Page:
Published in PropertyEU on Nov 24th 2015
LETTER FROM LONDON: In his latest comment on the European property market, author and columnist Peter Bill looks at how the gloom in London's top-end residential market is seeping into the city's prime commercial sector. But there is hope in other parts of the market in the form of record-high office starts and an expanding population.
Signalling you are a seller before going to the market is not a good idea, normally. But the London investment market is no longer normal. Buyers are thinning. Prices are being chipped. Proclaiming caution now trumps holding the negotiating cards close to your chest. On 17 November British Land boss Chris Grigg said, ‘mindful of increased volatility’, Britain’s second-biggest REIT would ensure that spending on development was 'at least balanced by asset disposals'. You could say this is what REITs are all about. But saying it out loud at fine half-year results under the heading ‘outlook’ is a clear marker. One placed by a man who opened a wrecked balance sheet when he took over in January 2009.
Grigg’s first job at BL was to persuade the City to subscribe to a £740 mln (€1 bn) rights issue at 225p per share. Today the stock price is over 800p. His second job was to expunge £987 mln of debt by selling a half stake in Broadgate for £77 mln, plus debt. Buyer Blackstone scooped half a billion profit on the deal when it sold to the Singaporean sovereign wealth fund in 2013. Grigg’s third job was to begin construction on the stalled Cheesegrater tower in 2010. Brave move, great idea. Bets were hedged with the sale of a 50% stake to Canadian pension fund, Oxford Properties. Today the almost-full tower on Leadenhall is worth somewhere between £1 bn and £1.2 bn. No guesses to what Grigg might now sell, given past history and current pressures.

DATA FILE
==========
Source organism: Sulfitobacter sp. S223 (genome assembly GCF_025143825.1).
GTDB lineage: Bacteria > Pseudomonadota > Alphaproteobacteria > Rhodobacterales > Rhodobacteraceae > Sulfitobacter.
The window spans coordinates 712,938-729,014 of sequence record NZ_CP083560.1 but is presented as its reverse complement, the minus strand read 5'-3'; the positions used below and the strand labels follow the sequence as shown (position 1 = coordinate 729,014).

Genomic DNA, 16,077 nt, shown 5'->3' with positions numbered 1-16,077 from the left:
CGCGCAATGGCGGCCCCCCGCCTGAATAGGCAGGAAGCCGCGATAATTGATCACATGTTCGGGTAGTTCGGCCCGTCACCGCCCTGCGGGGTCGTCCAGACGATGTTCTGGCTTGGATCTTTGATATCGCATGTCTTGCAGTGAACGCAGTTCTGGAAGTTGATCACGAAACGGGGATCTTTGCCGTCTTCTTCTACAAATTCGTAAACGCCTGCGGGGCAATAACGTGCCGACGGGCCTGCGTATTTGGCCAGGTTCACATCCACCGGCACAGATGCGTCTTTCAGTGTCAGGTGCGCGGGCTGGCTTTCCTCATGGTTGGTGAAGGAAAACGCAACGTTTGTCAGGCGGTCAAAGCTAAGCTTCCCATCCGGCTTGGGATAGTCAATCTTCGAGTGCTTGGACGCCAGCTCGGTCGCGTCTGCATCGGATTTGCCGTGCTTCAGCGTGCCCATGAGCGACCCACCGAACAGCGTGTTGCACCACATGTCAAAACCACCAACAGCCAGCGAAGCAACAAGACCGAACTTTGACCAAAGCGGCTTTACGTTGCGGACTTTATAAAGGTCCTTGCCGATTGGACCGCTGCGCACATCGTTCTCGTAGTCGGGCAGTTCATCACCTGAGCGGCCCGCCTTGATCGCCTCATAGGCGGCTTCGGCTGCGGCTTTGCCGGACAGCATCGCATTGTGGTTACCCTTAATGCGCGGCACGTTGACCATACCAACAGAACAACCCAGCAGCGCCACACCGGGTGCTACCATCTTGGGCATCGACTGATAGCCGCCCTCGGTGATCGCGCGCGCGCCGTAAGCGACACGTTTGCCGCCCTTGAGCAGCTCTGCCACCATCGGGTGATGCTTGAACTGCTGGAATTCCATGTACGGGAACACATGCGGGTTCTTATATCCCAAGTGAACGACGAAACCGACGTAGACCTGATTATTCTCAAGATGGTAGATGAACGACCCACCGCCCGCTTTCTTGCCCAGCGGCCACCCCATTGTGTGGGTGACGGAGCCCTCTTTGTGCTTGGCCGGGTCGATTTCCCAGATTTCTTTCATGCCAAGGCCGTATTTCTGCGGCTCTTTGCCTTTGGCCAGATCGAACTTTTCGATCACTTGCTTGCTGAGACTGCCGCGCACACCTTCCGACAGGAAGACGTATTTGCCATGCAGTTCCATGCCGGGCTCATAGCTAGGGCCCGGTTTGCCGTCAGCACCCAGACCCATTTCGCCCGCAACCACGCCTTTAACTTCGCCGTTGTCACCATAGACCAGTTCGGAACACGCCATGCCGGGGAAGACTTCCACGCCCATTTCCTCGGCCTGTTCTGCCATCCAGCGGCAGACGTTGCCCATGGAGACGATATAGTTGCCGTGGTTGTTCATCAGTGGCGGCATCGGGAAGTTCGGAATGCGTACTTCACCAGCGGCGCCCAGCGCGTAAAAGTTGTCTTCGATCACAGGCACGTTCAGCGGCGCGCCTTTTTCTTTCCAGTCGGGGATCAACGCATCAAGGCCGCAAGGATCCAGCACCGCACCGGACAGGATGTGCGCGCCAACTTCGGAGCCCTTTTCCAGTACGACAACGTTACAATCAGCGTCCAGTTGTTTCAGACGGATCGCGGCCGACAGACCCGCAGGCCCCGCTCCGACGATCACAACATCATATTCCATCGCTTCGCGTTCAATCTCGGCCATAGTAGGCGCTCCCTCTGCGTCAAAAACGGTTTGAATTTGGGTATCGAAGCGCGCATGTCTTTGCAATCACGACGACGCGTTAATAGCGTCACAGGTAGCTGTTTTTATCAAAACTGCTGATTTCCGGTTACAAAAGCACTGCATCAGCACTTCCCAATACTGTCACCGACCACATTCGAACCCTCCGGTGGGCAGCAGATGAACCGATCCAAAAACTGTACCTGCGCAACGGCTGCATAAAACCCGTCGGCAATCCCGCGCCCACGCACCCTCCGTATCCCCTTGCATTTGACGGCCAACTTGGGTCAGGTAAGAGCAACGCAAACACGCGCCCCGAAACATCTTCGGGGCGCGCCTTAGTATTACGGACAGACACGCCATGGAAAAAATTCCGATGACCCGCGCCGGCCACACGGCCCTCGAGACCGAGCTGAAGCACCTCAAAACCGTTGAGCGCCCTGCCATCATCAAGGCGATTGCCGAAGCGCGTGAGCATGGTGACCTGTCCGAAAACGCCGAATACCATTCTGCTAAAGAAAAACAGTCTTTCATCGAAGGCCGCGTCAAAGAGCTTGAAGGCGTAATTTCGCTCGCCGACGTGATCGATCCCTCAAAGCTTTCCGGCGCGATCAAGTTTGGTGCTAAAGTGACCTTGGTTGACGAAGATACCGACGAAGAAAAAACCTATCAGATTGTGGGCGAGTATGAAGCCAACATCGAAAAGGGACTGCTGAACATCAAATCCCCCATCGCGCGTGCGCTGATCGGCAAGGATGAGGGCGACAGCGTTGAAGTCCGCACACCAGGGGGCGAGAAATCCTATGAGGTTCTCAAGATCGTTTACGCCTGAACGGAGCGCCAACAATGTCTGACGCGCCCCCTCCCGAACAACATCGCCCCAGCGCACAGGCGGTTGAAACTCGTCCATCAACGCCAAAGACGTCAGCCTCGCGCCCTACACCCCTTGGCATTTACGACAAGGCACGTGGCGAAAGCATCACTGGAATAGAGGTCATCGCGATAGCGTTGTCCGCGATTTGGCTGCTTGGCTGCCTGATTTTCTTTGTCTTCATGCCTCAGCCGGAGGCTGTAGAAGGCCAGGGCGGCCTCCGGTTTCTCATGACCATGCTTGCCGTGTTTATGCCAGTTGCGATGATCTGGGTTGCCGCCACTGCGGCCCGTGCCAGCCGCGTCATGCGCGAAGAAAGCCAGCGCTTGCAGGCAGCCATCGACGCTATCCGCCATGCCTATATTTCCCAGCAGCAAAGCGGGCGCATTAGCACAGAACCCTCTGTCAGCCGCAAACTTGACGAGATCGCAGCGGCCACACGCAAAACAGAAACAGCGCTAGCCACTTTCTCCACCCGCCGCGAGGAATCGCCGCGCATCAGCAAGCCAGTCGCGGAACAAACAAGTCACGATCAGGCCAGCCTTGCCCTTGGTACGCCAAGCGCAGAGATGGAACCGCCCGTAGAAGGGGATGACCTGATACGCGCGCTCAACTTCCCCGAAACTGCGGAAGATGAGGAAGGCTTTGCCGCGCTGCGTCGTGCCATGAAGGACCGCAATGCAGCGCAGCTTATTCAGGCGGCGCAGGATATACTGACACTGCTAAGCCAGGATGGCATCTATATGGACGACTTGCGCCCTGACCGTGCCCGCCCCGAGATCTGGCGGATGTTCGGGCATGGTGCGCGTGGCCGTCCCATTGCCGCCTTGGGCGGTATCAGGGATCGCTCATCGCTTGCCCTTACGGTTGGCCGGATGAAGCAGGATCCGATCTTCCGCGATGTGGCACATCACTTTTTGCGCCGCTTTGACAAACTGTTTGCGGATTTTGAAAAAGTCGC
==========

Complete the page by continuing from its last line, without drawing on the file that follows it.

Bid lists hollowing out ‘Where there were typically 10 or more bids for Grade A assets last year, this is now down to around three,’ says Mike Prew, real estate analyst at US investment bank Jefferies. The biggest bear in REIT-land goes on: ‘There are no more sealed bids, instead “if you give us the asking price then it’s yours”’.
A fair summary of cocktail party sentiment in London, as a year that turned darker in July rolls towards its end. The gloom spreading through the Grade A commercial investment market seems to be transferring from the darker state of the Grade A residential market. Here is my two-cocktail party story, gleaned at events held by the Grosvenor and the Portman estates, holders of a total of 410 acres of prime central London freehold: The prime central London residential market is currently screwed.
Not that it was put in such indelicate terms. More like: ‘I went into estate agent X’s shop in Chelsea the other day. The man in charge said he’d had the worst six months in terms of sales than he can ever remember.’ Rising stamp duty costs are affecting the market. The charge on a £2 mln home rose to £153,750 from £100,000 last December.
The number of properties sold in London’s poshest postcodes shrunk by 23% in the third quarter compared to last year, says residential research company LonRes. Knight Frank’s Prime Central London Index shows prices up 75% since April 2009. Stamp duty hikes are having some effect. But we may simply be seeing demand dwindling in the face of prices rising. That may be simply what’s happening in the prime commercial market.
By way of contrast.
Cheer up. London office starts have hit a 13-year high, according to Deloitte Real Estate’s London Office Crane Survey. Of the 11 mln sq ft under construction, 4.3 mln sq ft are pre-let. Brookfield is committed to building its 800,000 sq ft tower at 100 Bishopsgate. AXA Real Estate will begin work in January on its 1.2 mln sq ft tower at number 22. A 278-metre, 67-storey phoenix built on the ashes (well, foundations) of the Pinnacle tower that never was.
Final cause for joy
Hesitating to invest in London? Remember one thing above all else. This year the population reached its 1939 pre-war peak of 8.6 million. Another 1.4 million folk are expected by 2030. As one grey-beard said at one cocktail party: ‘I’ve worked in London for decades under the weight of a declining population. You can’t imagine how much better things are when you know demand for all sorts of property can only but rise in the long term.’
Peter Bill is author of Planet Property and former editor of Estates Gazette